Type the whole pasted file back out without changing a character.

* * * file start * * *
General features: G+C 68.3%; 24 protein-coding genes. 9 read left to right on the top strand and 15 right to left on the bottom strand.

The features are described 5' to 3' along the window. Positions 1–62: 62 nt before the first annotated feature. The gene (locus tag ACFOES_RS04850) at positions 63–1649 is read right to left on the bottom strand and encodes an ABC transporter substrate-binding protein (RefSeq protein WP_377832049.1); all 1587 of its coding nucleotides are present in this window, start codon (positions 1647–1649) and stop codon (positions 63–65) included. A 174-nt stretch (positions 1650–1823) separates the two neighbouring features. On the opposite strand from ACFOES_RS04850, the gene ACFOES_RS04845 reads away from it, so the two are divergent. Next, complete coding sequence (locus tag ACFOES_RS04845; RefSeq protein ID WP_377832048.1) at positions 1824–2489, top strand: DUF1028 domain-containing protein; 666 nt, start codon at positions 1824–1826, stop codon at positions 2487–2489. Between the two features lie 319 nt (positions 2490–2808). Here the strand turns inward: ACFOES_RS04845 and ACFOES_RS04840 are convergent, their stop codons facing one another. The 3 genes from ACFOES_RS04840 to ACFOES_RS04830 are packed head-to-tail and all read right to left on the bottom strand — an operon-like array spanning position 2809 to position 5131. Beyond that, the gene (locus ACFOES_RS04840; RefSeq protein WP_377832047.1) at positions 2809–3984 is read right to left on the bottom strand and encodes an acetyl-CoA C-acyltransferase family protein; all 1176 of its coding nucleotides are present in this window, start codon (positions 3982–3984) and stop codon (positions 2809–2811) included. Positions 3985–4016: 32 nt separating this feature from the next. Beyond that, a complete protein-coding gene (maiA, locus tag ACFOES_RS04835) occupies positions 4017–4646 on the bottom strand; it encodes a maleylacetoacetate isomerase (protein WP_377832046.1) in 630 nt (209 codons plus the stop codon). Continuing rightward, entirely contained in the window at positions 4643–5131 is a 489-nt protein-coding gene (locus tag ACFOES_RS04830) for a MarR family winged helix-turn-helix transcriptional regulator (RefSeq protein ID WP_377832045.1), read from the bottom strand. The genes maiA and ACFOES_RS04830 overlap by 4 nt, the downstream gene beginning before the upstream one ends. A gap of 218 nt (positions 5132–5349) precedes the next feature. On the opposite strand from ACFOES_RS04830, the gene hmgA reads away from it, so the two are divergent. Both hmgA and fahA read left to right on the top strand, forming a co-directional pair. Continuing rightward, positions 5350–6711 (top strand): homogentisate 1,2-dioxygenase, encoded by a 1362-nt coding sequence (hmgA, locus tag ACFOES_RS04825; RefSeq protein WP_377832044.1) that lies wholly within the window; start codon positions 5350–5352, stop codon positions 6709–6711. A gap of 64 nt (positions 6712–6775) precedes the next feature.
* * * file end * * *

General features: G+C 68.3%; 24 protein-coding genes. 9 read left to right on the top strand and 15 right to left on the bottom strand.

The features are described 5' to 3' along the window. Positions 1–62: 62 nt before the first annotated feature. The gene (locus tag ACFOES_RS04850) at positions 63–1649 is read right to left on the bottom strand and encodes an ABC transporter substrate-binding protein (RefSeq protein WP_377832049.1); all 1587 of its coding nucleotides are present in this window, start codon (positions 1647–1649) and stop codon (positions 63–65) included. A 174-nt stretch (positions 1650–1823) separates the two neighbouring features. On the opposite strand from ACFOES_RS04850, the gene ACFOES_RS04845 reads away from it, so the two are divergent. Next, complete coding sequence (locus tag ACFOES_RS04845; RefSeq protein ID WP_377832048.1) at positions 1824–2489, top strand: DUF1028 domain-containing protein; 666 nt, start codon at positions 1824–1826, stop codon at positions 2487–2489. Between the two features lie 319 nt (positions 2490–2808). Here the strand turns inward: ACFOES_RS04845 and ACFOES_RS04840 are convergent, their stop codons facing one another. The 3 genes from ACFOES_RS04840 to ACFOES_RS04830 are packed head-to-tail and all read right to left on the bottom strand — an operon-like array spanning position 2809 to position 5131. Beyond that, the gene (locus ACFOES_RS04840; RefSeq protein WP_377832047.1) at positions 2809–3984 is read right to left on the bottom strand and encodes an acetyl-CoA C-acyltransferase family protein; all 1176 of its coding nucleotides are present in this window, start codon (positions 3982–3984) and stop codon (positions 2809–2811) included. Positions 3985–4016: 32 nt separating this feature from the next. Beyond that, a complete protein-coding gene (maiA, locus tag ACFOES_RS04835) occupies positions 4017–4646 on the bottom strand; it encodes a maleylacetoacetate isomerase (protein WP_377832046.1) in 630 nt (209 codons plus the stop codon). Continuing rightward, entirely contained in the window at positions 4643–5131 is a 489-nt protein-coding gene (locus tag ACFOES_RS04830) for a MarR family winged helix-turn-helix transcriptional regulator (RefSeq protein ID WP_377832045.1), read from the bottom strand. The genes maiA and ACFOES_RS04830 overlap by 4 nt, the downstream gene beginning before the upstream one ends. A gap of 218 nt (positions 5132–5349) precedes the next feature. On the opposite strand from ACFOES_RS04830, the gene hmgA reads away from it, so the two are divergent. Both hmgA and fahA read left to right on the top strand, forming a co-directional pair. Continuing rightward, positions 5350–6711 (top strand): homogentisate 1,2-dioxygenase, encoded by a 1362-nt coding sequence (hmgA, locus tag ACFOES_RS04825; RefSeq protein WP_377832044.1) that lies wholly within the window; start codon positions 5350–5352, stop codon positions 6709–6711. A gap of 64 nt (positions 6712–6775) precedes the next feature.